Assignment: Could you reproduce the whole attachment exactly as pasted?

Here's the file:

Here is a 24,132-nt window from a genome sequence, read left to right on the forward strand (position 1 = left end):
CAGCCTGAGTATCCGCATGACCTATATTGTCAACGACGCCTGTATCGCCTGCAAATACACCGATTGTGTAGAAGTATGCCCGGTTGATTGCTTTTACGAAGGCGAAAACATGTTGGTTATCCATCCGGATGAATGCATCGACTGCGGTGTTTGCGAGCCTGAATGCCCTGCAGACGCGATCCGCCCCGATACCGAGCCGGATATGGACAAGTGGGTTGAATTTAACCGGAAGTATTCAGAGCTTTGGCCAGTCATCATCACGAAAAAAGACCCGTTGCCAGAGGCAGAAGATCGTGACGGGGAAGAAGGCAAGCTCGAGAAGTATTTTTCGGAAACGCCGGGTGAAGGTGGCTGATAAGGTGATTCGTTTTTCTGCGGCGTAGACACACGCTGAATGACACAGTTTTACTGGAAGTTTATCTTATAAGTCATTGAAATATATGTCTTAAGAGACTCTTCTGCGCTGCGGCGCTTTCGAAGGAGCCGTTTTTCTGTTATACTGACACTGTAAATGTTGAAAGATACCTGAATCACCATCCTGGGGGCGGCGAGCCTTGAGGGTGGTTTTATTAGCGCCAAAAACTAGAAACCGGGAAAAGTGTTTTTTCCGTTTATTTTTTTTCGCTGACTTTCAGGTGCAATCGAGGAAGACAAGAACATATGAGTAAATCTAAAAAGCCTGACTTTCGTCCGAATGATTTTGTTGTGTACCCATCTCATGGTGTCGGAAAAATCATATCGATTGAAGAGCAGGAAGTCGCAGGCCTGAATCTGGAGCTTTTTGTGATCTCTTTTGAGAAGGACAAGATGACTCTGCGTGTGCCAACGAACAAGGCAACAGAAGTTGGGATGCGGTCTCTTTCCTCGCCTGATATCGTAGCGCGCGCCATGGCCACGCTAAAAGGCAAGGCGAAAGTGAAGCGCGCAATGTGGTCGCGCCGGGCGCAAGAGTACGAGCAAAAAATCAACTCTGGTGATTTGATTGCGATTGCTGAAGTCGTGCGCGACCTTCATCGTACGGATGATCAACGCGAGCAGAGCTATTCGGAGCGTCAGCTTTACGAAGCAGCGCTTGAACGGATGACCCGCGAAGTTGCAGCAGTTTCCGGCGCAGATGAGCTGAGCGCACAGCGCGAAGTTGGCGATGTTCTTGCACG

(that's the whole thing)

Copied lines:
Here is a 24,132-nt window from a genome sequence, read left to right on the forward strand (position 1 = left end):
CAGCCTGAGTATCCGCATGACCTATATTGTCAACGACGCCTGTATCGCCTGCAAATACACCGATTGTGTAGAAGTATGCCCGGTTGATTGCTTTTACGAAGGCGAAAACATGTTGGTTATCCATCCGGATGAATGCATCGACTGCGGTGTTTGCGAGCCTGAATGCCCTGCAGACGCGATCCGCCCCGATACCGAGCCGGATATGGACAAGTGGGTTGAATTTAACCGGAAGTATTCAGAGCTTTGGCCAGTCATCATCACGAAAAAAGACCCGTTGCCAGAGGCAGAAGATCGTGACGGGGAAGAAGGCAAGCTCGAGAAGTATTTTTCGGAAACGCCGGGTGAAGGTGGCTGATAAGGTGATTCGTTTTTCTGCGGCGTAGACACACGCTGAATGACACAGTTTTACTGGAAGTTTATCTTATAAGTCATTGAAATATATGTCTTAAGAGACTCTTCTGCGCTGCGGCGCTTTCGAAGGAGCCGTTTTTCTGTTATACTGACACTGTAAATGTTGAAAGATACCTGAATCACCATCCTGGGGGCGGCGAGCCTTGAGGGTGGTTTTATTAGCGCCAAAAACTAGAAACCGGGAAAAGTGTTTTTTCCGTTTATTTTTTTTCGCTGACTTTCAGGTGCAATCGAGGAAGACAAGAACATATGAGTAAATCTAAAAAGCCTGACTTTCGTCCGAATGATTTTGTTGTGTACCCATCTCATGGTGTCGGAAAAATCATATCGATTGAAGAGCAGGAAGTCGCAGGCCTGAATCTGGAGCTTTTTGTGATCTCTTTTGAGAAGGACAAGATGACTCTGCGTGTGCCAACGAACAAGGCAACAGAAGTTGGGATGCGGTCTCTTTCCTCGCCTGATATCGTAGCGCGCGCCATGGCCACGCTAAAAGGCAAGGCGAAAGTGAAGCGCGCAATGTGGTCGCGCCGGGCGCAAGAGTACGAGCAAAAAATCAACTCTGGTGATTTGATTGCGATTGCTGAAGTCGTGCGCGACCTTCATCGTACGGATGATCAACGCGAGCAGAGCTATTCGGAGCGTCAGCTTTACGAAGCAGCGCTTGAACGGATGACCCGCGAAGTTGCAGCAGTTTCCGGCGCAGATGAGCTGAGCGCACAGCGCGAAGTTGGCGATGTTCTTGCACG